To recap, the kernel that corrects the majority of health ills boils down to eat right, exercise daily, frolic outdoors, and be kind and helpful to others. Maybe with an added sprinkle of self-defense practice (paying attention to possible threats and foiling others trying to mess with you).
(If you could practice martial arts with friends on a beach at sunrise 3-4 days a week, you could check all the boxes! – pbk)
Whether you look at health through the lens of functional medicine or the wisdom of your grandmother, combining the above with adequate sleep and inner work dialed-in using habit science would cover the critical bases.
These are the essentials of all my posts to date.
Fear looms large in healthcare
Going up one level, what about an overarching theme for your health and wellness choices? Your personal health mission statement, if you will.
I want to be strong as an ox. Then lift heavy (yes), eat lots of protein (yes), and lay off the ultra endurance stuff (triathlons, no).
I want to live past 100. Then emulate blue zone diets and get serious about stress management and being social (yes, yes, and yes).
Most medical advice focuses on risk-avoidance. Lower your blood pressure to avoid strokes. Reduce your LDL cholesterol to avoid heart attacks. Reduce processed foods to avoid…pretty much every imaginable chronic disease.
Much of modern healthcare could be characterized as avoiding premature death and disability.
Which basically is a fear-based approach. You are “afraid” of something bad happening, so you take certain steps.
Works for me.
But being fearless is big business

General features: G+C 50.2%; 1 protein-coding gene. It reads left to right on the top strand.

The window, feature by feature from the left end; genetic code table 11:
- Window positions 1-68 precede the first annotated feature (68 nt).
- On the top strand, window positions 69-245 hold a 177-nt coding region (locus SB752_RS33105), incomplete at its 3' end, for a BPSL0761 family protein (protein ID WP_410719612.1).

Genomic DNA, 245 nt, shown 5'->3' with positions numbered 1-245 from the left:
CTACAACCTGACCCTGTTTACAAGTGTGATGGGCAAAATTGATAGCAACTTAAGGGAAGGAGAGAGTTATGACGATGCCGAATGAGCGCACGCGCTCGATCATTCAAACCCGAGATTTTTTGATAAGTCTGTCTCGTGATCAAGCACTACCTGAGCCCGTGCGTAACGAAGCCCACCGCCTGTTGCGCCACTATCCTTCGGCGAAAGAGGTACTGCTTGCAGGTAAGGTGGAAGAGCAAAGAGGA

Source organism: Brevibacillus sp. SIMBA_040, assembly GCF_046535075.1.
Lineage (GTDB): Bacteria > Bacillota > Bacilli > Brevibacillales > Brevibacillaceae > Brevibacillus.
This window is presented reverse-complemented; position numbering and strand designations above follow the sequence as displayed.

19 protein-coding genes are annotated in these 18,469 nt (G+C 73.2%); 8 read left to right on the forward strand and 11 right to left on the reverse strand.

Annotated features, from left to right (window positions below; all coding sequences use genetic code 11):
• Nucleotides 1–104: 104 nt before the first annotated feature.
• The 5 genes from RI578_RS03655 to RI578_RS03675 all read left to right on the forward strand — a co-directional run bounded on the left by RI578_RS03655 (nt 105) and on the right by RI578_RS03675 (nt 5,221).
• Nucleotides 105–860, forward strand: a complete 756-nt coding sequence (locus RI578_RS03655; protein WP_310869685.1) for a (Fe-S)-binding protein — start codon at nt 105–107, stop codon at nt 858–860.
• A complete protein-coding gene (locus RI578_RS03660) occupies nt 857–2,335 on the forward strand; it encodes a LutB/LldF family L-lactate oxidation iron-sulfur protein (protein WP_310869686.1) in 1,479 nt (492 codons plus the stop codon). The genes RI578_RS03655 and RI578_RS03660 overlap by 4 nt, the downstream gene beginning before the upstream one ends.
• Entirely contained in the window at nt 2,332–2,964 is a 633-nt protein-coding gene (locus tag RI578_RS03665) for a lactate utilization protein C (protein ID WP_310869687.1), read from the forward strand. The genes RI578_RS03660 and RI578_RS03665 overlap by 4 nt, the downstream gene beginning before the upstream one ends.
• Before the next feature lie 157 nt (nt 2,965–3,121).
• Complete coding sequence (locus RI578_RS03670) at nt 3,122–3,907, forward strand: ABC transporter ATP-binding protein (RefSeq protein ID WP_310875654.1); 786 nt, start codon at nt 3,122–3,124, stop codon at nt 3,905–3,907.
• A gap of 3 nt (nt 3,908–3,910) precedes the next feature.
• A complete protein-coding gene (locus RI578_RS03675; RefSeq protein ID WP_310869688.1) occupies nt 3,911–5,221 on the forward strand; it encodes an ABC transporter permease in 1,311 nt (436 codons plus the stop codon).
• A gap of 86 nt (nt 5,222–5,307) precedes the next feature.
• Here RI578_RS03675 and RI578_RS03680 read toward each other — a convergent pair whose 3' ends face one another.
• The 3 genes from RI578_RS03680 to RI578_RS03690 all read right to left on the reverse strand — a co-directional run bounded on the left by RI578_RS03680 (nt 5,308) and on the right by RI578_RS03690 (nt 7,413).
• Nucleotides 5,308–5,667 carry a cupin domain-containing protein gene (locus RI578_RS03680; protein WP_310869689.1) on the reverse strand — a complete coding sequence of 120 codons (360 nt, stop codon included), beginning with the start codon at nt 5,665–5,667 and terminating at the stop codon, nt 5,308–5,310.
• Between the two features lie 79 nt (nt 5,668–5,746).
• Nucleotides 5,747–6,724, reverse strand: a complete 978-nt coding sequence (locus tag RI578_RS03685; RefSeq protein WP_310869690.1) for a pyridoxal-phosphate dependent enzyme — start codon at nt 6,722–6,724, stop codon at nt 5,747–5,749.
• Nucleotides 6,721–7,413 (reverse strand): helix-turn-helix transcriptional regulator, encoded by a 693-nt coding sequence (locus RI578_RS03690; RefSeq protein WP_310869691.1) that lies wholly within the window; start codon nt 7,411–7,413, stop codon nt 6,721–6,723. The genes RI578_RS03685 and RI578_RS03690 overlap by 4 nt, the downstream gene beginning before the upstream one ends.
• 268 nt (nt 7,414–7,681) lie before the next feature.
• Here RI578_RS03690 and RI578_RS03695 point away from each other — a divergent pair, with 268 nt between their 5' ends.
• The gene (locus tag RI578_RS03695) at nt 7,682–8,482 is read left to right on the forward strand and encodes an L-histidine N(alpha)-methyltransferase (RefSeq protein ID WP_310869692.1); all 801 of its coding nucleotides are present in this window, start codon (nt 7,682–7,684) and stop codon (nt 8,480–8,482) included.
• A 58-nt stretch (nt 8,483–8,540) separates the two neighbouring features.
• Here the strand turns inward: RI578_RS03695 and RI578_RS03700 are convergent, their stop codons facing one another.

In the time of the pandemic, risk avoidance has generated considerable pushback in social media:
I’m tired of being afraid.
The government is trying to scare me into doing what they want.
The narrative is all about fear, and that’s how you want me to live?
These posts promote pride in the converse: living boldly. Disdaining the shackles of sheephood. Many businesses are built to appeal to those tired of feeling small.
Let me clarify, I’m all for boldness. Seek the positive rather than cringe away from the theoretical negative. Who wouldn’t prefer to put fear behind them and live boldly, waving their hands in the air like they just don’t care?
Well, anyone who actually deals with catastrophic consequences.
Influencers deal in Likes, Professionals deal in Lives
“Fear” and “boldness” are loaded with connotations; they’re practically fightin’ words. But they are concepts.
Pundits can toss these around all day.
But freeway overpass designers, aviation engineers, military, law enforcement, and first responder personnel — and physicians — confront the potentially awful for a living.
Death, morbidity, and various forms of dismemberment tend to put a damper on broad sweeping statements.
Technically, these professionals live and breathe a fear-based mentality, to the benefit of the wider public. It’s not that they’re the only ones touched by bad outcomes. It’s that they’re expected to deal with those outcomes.
The stakes are different, grappling with blood.
Then there’s livin’ large
My brother-in-law recently went all-in on motorcycles, apparently for the better. He is already smoking less, getting outdoors more, and is considerably less stressed.
He is also not married.
Though there are no motos in my future — valuing domestic bliss as I do — there is something to be said for not living in fear.